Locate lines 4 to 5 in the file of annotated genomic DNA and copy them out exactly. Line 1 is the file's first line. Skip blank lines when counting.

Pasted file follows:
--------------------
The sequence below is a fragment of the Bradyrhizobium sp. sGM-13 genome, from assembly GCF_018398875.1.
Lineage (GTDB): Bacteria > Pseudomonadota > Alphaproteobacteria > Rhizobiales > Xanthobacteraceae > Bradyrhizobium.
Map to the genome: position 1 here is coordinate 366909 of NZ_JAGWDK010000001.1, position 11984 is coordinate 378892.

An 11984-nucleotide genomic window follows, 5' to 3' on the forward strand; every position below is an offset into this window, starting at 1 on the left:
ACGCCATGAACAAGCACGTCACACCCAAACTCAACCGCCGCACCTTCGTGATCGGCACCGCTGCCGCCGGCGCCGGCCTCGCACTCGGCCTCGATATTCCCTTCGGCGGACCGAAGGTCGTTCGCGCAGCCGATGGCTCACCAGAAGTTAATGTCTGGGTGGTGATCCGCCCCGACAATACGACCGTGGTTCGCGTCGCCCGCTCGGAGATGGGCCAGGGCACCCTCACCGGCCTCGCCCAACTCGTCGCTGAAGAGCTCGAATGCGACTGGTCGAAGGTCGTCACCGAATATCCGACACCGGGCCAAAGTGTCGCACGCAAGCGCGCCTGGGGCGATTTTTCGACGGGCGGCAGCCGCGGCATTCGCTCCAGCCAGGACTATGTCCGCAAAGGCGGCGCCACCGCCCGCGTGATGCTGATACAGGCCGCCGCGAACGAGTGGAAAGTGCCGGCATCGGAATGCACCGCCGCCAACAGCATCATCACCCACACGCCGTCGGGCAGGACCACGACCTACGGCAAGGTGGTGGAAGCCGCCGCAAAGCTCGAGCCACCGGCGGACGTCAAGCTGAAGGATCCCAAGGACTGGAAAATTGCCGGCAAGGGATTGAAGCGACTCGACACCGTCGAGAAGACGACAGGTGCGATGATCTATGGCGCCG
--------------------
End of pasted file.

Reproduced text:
An 11984-nucleotide genomic window follows, 5' to 3' on the forward strand; every position below is an offset into this window, starting at 1 on the left:
ACGCCATGAACAAGCACGTCACACCCAAACTCAACCGCCGCACCTTCGTGATCGGCACCGCTGCCGCCGGCGCCGGCCTCGCACTCGGCCTCGATATTCCCTTCGGCGGACCGAAGGTCGTTCGCGCAGCCGATGGCTCACCAGAAGTTAATGTCTGGGTGGTGATCCGCCCCGACAATACGACCGTGGTTCGCGTCGCCCGCTCGGAGATGGGCCAGGGCACCCTCACCGGCCTCGCCCAACTCGTCGCTGAAGAGCTCGAATGCGACTGGTCGAAGGTCGTCACCGAATATCCGACACCGGGCCAAAGTGTCGCACGCAAGCGCGCCTGGGGCGATTTTTCGACGGGCGGCAGCCGCGGCATTCGCTCCAGCCAGGACTATGTCCGCAAAGGCGGCGCCACCGCCCGCGTGATGCTGATACAGGCCGCCGCGAACGAGTGGAAAGTGCCGGCATCGGAATGCACCGCCGCCAACAGCATCATCACCCACACGCCGTCGGGCAGGACCACGACCTACGGCAAGGTGGTGGAAGCCGCCGCAAAGCTCGAGCCACCGGCGGACGTCAAGCTGAAGGATCCCAAGGACTGGAAAATTGCCGGCAAGGGATTGAAGCGACTCGACACCGTCGAGAAGACGACAGGTGCGATGATCTATGGCGCCG